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Jewish Leaders from Judea, Samaria to Attend Trump Inauguration

01-17-2017
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JERUSALEM, Israel -- Three leaders of Jewish settlement communities in Judea and Samaria (the West Bank) are preparing to head to Washington to attend Friday's inauguration of President-elect Donald Trump.  Oded Revivi, Benny Kashriel and Yossi Dagan were invited through contacts in Congress.     
 
Although media reports suggest Israeli Prime Minister Benjamin Netanyahu will not attend the inauguration (an Israeli government spokesman would not confirm or deny that for CBN News), the invitation to leading representatives of Jewish communities in Judea and Samaria is a clear signal that the incoming Trump administration is likely to pursue different policies from the Obama administration.  
 
The recently-passed U.N. Security Resolution 2334, which was adopted because the U.S. abstained during the vote (LINK to our story), labeled Jewish settlements in Judea and Samaria "illegal" and a major obstacle to Middle East peace.  This week's Paris conference reaffirmed that idea over Israel's objections.
 
Supporters of the establishment of Jewish communities in biblical Israel point out that many Jewish residents live in thriving cities, not in outposts with a few tents.  Benny Kashriel is mayor of Ma'ale Adummim just outside Jerusalem, the third largest Jewish city in the West Bank.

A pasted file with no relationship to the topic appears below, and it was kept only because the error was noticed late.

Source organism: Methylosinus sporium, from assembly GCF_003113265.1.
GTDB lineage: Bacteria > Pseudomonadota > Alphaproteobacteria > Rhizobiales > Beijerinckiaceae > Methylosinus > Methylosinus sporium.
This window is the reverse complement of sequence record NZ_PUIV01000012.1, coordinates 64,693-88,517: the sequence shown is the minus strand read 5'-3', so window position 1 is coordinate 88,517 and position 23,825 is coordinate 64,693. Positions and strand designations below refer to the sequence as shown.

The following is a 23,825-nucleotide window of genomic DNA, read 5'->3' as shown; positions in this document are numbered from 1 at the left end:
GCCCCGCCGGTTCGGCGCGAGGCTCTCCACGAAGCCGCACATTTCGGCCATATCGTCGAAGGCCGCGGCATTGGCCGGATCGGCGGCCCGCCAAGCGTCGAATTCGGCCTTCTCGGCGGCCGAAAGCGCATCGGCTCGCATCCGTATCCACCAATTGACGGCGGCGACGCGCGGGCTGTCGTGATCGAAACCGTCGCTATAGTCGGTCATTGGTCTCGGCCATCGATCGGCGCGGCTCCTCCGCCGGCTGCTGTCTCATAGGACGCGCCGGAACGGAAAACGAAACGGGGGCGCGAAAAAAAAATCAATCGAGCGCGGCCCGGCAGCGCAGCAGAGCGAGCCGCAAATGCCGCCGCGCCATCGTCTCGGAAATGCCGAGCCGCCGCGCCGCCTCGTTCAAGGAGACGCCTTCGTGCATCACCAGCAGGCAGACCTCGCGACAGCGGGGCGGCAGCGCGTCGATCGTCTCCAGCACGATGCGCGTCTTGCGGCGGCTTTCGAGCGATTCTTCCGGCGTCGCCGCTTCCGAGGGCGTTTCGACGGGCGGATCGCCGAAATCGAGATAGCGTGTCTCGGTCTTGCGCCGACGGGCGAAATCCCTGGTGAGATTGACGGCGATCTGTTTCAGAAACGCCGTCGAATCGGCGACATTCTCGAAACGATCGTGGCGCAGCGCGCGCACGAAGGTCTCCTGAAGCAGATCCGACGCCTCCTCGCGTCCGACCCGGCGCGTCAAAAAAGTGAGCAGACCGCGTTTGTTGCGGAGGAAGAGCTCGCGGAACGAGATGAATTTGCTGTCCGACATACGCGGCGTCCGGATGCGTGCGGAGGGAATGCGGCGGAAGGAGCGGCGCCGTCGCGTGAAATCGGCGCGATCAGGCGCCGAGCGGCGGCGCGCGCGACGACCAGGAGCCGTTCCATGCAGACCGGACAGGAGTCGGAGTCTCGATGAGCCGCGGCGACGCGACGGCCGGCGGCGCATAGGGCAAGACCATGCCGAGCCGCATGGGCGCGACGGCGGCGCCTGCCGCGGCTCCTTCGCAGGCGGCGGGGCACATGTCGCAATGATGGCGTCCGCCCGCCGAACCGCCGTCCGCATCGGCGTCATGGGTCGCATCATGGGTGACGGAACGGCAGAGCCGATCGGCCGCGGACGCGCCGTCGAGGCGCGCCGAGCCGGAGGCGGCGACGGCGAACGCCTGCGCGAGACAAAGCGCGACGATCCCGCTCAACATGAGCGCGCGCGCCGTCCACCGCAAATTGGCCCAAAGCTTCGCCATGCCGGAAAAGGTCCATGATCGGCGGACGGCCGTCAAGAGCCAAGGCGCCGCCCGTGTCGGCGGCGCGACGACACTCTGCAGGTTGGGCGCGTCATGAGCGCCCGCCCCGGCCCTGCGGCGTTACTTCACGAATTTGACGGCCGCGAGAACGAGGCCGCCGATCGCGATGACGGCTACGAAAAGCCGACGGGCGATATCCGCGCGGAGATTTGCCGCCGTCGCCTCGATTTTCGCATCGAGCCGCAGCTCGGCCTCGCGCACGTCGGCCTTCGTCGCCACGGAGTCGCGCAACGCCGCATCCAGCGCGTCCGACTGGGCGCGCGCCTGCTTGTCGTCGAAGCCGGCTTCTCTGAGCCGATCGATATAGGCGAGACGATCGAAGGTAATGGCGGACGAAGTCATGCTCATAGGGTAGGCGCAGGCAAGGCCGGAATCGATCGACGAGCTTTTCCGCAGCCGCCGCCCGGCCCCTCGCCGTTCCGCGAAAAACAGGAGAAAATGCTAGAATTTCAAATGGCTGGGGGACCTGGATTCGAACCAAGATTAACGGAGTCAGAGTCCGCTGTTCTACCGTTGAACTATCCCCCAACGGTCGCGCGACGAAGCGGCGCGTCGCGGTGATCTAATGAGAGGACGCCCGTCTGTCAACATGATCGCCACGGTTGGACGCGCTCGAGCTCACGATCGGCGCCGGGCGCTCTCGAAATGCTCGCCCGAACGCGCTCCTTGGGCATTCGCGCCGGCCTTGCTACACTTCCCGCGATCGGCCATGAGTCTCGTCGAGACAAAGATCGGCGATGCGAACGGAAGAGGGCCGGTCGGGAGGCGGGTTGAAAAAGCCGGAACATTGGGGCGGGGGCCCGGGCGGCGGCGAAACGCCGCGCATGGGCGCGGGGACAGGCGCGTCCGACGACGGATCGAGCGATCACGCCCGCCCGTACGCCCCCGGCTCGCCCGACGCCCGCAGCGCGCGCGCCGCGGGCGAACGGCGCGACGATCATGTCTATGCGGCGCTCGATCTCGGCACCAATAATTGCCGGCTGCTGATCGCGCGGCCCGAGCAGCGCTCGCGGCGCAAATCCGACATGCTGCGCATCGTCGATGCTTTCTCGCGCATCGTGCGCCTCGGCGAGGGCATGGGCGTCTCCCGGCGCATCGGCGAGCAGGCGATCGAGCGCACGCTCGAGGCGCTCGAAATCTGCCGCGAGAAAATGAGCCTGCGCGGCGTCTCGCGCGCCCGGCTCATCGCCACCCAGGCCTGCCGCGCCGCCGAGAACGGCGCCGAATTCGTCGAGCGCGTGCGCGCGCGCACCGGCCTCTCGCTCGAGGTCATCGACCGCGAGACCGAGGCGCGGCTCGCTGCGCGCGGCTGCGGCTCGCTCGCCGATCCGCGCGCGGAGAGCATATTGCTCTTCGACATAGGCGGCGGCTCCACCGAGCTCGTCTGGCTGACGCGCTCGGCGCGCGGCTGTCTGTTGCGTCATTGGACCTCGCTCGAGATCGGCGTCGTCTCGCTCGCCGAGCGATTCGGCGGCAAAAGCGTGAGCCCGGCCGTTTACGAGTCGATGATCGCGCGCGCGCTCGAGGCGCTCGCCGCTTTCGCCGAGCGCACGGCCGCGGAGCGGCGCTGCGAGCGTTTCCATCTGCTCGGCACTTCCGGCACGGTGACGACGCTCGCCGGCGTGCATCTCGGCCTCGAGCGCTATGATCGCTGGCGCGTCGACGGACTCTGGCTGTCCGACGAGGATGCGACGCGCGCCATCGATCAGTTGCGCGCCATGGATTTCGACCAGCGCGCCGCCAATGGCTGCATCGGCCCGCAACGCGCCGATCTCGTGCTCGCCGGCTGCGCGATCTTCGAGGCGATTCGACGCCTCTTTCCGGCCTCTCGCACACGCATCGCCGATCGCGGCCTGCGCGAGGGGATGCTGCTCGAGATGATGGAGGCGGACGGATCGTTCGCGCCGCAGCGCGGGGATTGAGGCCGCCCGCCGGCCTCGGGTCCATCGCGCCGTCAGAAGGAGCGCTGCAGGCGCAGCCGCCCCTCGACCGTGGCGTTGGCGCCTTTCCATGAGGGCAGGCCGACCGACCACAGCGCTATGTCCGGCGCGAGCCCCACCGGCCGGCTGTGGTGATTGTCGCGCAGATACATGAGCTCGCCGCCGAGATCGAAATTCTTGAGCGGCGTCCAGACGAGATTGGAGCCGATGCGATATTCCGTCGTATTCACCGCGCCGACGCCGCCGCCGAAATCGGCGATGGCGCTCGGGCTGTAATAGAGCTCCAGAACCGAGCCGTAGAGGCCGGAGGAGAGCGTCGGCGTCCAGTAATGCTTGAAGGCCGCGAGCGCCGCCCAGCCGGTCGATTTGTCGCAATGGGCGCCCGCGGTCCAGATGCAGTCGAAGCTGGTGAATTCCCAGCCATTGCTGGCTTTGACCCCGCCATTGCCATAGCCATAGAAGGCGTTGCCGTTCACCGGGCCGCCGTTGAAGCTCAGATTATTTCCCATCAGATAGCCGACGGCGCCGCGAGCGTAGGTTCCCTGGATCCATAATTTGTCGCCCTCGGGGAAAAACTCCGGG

"We're opening a new page with the Americans," Kashriel said.
 
Dagan, who heads the Samaria Regional Council in north-central Israel, told YNet News, "We decided to bring Trump a gift from the agricultural produce of Samaria."  He added, "While the Paris conference is trying to do things without us, it's important to us to emphasize the importance that Judea and Samaria has for the state of Israel."
 
During the eight years of the Obama administration, the Jewish communities were a continuing source of friction between Israel and the United States.  The Obama White House frequently paid far more public attention to construction in the Jewish communities and the neighborhoods in Jerusalem than it did to war-torn Syria and other Middle East flashpoints.
 
The community leaders in Judea and Samaria leave for Washington with high hopes that the U.S. government and the world will look on them in a different light.  

"The U.S. administration has today direct influence on the lives of residents of Judea and Samaria," Dagan explained. "And we hope to see change in this regard."

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